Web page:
Loyal acolytes of King Kenny will claim that the Reds were unlucky yesterday because of the second Carroll "goal" but that would miss the point entirely. It took Liverpool 60 minutes to turn up and it was only when Chelsea started to tire that Dalglish's assorted mercenaries came into their own. Up until then the gulf in class was almost embarrassing. And remember, this is a Chelsea team in decline!
As a neutral, I was fascinated watching Lampard and Gerrard. The conventional wisdom is that Gerrard is the better of the two, but head to head, Lampard looked much the better player to me. Stevie G is like Scotty Parker in a West Ham shirt, with added goal scoring potential. His energy levels and commitment are undeniable but the whole team is secondary to Gerrard and his desire to be everywhere at once means that others simply piggy back in terms of effort. Liverpool fans will scream in protest, just as West Ham fans screamed when I said Parker was part of the problem, but jettisoning Gerrard may be a vital first step in moving forward. Clinging to the past is no way to progress, as the appointment of Dalglish proves.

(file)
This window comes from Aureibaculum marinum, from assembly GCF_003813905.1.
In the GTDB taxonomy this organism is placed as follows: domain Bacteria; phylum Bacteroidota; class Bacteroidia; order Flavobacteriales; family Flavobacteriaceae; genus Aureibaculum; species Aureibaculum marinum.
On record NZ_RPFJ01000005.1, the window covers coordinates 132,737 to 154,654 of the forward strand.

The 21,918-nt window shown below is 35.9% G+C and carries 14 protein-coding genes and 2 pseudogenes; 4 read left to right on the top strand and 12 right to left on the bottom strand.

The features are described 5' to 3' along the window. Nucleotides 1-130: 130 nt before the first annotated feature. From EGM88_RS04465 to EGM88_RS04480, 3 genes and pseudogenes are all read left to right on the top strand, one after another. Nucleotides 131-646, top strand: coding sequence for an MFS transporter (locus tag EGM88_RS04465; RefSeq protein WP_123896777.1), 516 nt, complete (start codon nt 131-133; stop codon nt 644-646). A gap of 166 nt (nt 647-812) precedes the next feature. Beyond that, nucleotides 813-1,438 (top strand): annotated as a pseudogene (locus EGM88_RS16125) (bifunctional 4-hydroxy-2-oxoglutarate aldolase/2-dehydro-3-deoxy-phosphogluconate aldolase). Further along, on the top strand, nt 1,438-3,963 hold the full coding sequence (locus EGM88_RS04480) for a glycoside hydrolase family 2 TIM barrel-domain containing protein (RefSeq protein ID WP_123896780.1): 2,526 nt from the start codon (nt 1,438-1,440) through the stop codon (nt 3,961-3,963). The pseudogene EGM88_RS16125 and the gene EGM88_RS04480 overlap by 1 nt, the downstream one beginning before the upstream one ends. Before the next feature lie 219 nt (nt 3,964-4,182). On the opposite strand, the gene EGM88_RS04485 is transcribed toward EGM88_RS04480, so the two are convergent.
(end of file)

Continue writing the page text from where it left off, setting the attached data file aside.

From an England perspective, Carroll's performance was encouraging. His potential is undeniable and as controversial figure as he is, the next Liverpool should be built around him rather than Gerrard. And as John Barnes says, Henderson must also be given his head now. There's talk of spending another chunk of John Henry's money but as Pardew has shown at Newcastle, spending huge sums is not necessarily the secret of success. Finding a team shape and a team spirit are more important and, in recent years, Liverpool have been too preoccupied with punching big in the transfer market thinking that if they can outspend Man Utd, they will outperform them. No chance.
It's time to break with the past. For Liverpool to move forward, both Dalglish and Gerrard need to be shown the door. It will be painful, there will be tears at the parting of the ways, but as they say in the Financial Services sector, past performance is is not necessarily a guide to future performance.